Russia’s Autocrats (part 2 of 4)

Lenin/Stalin Art

Lenin/Stalin Art

Lenin Stalin photo

Lenin Stalin photo

Alexander II (The Liberator) 1818 -1881 emancipated the serfs. He also abolished corporal punishment and reformed the educational and judicial system. He was assassinated for his pains and repression ensued.

In 1918, czarist Russia collapsed under its own flaws and inability to reform. Since the industrial revolution, the peasants and workers had become increasingly unhappy with the country’s backwardness. Western ideas were infiltrating Russia. This decay finally produced a socialist revolution as workers got politicized. The Bolsheviks and Mensheviks were factions of the Russian Social Democratic Workers’ Party. In 1917 Lenin returned from exile in Germany and took charge of the Bolshevik faction. Although a minority, they gradually gained ground. The October Revolution had begun. Under Trotsky, they staged a coup and captured the Government.

What happened then was a Civil War between the Reds and the Whites which lasted until 1922. The Reds were fighting for the Bolsheviks against the Whites, a loose coalition of opponents of the Revolution. The Reds proclaimed the Soviets (Workers’ Councils) as the new government of the country. A Provisional Government which had formed with Kerensky (affiliated with the Mensheviks) at its head was dissolved. Kerensky had to flee. He ended up in California at the Hoover Institute at Stanford University where he stayed for many years. The Bolsheviks were Communists. They transferred power to the All Russian Congress of Soviets. Vladimir Ilyich Ulyanov (alias Lenin ) took over and gradually proscribed all competing political parties. The new autocrat had arrived. The “Dictatorship of the Proletariat” swapped one form of autocracy for another.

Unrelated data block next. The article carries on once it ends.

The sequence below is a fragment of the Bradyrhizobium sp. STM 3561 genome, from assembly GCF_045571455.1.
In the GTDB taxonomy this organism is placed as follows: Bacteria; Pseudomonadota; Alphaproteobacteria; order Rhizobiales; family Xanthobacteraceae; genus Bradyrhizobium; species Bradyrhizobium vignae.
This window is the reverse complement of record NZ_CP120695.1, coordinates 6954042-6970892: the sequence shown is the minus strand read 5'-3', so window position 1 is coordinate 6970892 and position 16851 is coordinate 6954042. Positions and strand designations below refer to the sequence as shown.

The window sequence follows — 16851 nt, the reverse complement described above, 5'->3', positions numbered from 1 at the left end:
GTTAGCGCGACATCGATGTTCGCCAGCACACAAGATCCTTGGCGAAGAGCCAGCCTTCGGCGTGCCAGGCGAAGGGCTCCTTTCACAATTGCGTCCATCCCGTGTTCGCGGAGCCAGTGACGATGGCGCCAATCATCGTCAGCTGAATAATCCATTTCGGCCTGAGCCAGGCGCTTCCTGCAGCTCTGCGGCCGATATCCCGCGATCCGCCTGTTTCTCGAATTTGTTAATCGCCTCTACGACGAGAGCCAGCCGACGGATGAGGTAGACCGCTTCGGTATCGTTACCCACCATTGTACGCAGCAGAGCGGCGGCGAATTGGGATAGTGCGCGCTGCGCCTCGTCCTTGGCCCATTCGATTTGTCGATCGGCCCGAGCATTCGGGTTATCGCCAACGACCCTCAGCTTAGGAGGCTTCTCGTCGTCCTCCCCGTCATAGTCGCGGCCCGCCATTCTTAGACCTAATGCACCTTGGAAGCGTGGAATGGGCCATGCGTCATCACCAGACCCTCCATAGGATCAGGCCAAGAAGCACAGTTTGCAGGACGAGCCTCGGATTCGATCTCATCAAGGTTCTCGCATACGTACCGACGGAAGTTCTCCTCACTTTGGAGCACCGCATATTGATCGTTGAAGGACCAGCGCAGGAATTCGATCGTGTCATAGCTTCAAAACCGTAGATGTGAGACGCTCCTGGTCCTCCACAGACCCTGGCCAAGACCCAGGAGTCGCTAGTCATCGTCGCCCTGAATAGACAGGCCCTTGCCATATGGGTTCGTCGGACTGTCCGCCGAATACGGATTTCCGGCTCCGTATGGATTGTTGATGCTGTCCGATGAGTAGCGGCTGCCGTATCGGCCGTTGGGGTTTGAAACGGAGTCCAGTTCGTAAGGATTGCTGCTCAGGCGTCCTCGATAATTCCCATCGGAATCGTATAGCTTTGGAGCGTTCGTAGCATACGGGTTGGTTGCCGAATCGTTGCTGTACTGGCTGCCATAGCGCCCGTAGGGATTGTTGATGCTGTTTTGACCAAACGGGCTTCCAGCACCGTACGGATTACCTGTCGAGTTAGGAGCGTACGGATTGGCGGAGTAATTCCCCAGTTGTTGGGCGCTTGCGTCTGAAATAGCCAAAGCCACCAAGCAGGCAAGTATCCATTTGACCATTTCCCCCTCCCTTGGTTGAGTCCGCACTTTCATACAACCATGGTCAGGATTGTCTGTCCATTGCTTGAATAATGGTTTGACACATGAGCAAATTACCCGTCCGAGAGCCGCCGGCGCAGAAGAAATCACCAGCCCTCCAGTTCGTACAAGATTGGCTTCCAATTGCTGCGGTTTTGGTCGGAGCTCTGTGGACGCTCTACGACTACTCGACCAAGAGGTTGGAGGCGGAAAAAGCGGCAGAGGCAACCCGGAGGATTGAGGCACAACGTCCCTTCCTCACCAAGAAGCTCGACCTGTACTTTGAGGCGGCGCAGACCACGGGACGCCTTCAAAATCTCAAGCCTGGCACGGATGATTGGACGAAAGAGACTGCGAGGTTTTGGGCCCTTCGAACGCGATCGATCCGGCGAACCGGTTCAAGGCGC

From the beginning, the Soviet Union was ruled as a one party state by the Communist Party (erstwhile Bolsheviks)

Lenin died in 1924 and Joseph Vissarionovich Djugashvili (alias Stalin) came to power. He belonged to the militant wing of the Bolsheviks and had outmaneuvered his rivals to win the political struggle for control of the Party. Stalin forcefully transformed Russia into an industrial superpower. He engineered a brutal system of farm collectivization which led to widespread famines which killed millions. Stalin created a cult of personality around himself. Cities were renamed in his honor. Because of his World War II victory over Hitler, he is still idolized and revered today despite the unspeakable horrors of purges and executions, and the 20 million people who died during his brutal rule. His body was at first, embalmed and preserved in Lenin’s Mausoleum. The word “autocrat” seems inadequate to describe this man.